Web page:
Black Sheep (2007)

You don’t hear much from New Zealand by way of horror movies. Excepting Peter Jackson’s Dead Alive and the Frighteners (okay, Peter Jackson’s entire filmography), and there’s not much else to watch. I guess we could throw the Howling III: the Marsupials into the mix just to bulk things up, but I’m guessing some Guineas would take offense.

Then along comes Black Sheep. A black (pun intended) comedy very much in the same vein as Dead Alive. Only this time, instead of a degenerative virus being spread carried by non-indigenous animals, now it’s all due to an Earth First!-type group stealing genetically modified material and accidentally setting it loose on New Zealand’s sheep pastures. The attack coincides with Henry (Nathan Meister) returning home to sell his portion of the family farm to his brother, Angus (Peter Feeny).

Henry and childhood friend, now farmhand, Tucker (Tammy Davis) pick up environmentalist Experience (Danielle Mason) on the way off the farm, and the fun begins! Imagine your favorite zombie movie, but with flash-eating sheep instead of zombies. The same home-invasion-y antics, only this time with a bit of Hitchcock’s the Birds mixed in. After the first attack, Henry, Tucker, and Experience have to walk through a herd of sheep to get back to the truck. Surrounded by sheep, they don’t know which sheep are carnivorous and which aren’t.

One very nice touch is how when a human is bitten by one of the mutant sheep, they slowly take on sheep characteristics. Adding both humor to the proceedings as well as giving the special effects team a way to show their stuff.

While we see both Tucker and Angus developing their sheep aspects, it’s failed environmental saboteur Grant (Oliver Driver) that makes the first full change. Fittingly, Henry and Experience find Grant in a barn, shaving himself with sheers.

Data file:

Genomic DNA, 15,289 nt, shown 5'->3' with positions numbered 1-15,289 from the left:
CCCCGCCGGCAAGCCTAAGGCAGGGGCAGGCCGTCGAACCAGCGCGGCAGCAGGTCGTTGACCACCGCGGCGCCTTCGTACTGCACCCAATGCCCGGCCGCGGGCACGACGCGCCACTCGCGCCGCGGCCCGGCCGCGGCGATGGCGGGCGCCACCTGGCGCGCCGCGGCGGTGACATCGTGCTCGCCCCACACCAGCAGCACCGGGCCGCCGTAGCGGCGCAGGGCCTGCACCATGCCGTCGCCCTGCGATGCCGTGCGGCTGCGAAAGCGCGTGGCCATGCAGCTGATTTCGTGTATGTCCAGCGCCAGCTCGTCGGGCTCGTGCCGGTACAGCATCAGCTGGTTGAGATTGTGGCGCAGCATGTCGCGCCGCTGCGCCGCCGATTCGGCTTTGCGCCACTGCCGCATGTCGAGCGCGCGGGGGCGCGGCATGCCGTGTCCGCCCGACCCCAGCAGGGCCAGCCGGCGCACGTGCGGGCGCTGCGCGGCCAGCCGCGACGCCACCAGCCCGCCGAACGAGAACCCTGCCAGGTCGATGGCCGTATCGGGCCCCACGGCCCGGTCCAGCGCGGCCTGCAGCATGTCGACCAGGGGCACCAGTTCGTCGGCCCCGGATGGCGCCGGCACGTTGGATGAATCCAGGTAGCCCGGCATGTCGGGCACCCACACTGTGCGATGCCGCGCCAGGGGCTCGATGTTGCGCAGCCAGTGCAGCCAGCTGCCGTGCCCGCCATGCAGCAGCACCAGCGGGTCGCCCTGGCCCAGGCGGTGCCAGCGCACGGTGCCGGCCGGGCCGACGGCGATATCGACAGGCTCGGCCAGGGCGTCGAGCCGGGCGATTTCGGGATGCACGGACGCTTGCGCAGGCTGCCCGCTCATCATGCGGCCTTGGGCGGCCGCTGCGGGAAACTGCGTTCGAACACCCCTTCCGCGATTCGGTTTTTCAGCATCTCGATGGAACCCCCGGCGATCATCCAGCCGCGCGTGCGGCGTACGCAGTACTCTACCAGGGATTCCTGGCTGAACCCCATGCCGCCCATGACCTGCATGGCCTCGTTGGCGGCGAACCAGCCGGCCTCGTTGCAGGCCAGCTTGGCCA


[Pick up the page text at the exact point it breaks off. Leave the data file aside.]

My only real complaint with the film is its pacing. Black Sheep peaks entirely too early. If the third act’s events could be transferred to the second, the film would run much smoother; as well as stay more interesting.

As it stands, Henry and Experience trek through the wilderness surviving sheep attacks first; with the action culminating with a showdown in the showdown with the mutated Grant. Which works well enough, until the narrative shifts.

A shift which takes us to a press conference being invaded by sheep. While watching the sheep attack Henry and Experience (i.e. two protagonists we care about) is gripping, watching sheep tear through nameless businessmen is not. Had this occurred before Henry was attacked, we’d have at least been left with a good idea of what kind of damage the sheep could do.

The same idea goes for Angus’ big monster turn. We see Angus transform into a giant sheep for the “climatic” showdown with Henry. Only Henry has already fought a giant sheep, Grant. So, really, what’s another added to the tally?

That said, Black Sheep is still a lot more fun than most genre pieces coming out of the States. It’s nice to see New Zealand cementing its status as black comedy capital of the world. Never mind the copious amounts of special effects and blood work that are actual “effects,” and not just programming.

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One Response to “Black Sheep (2007)”

  1. I remember the same problem with Black Sheep – it started strong and peaked too early – it could’ve been more – but it was still very fun and creative

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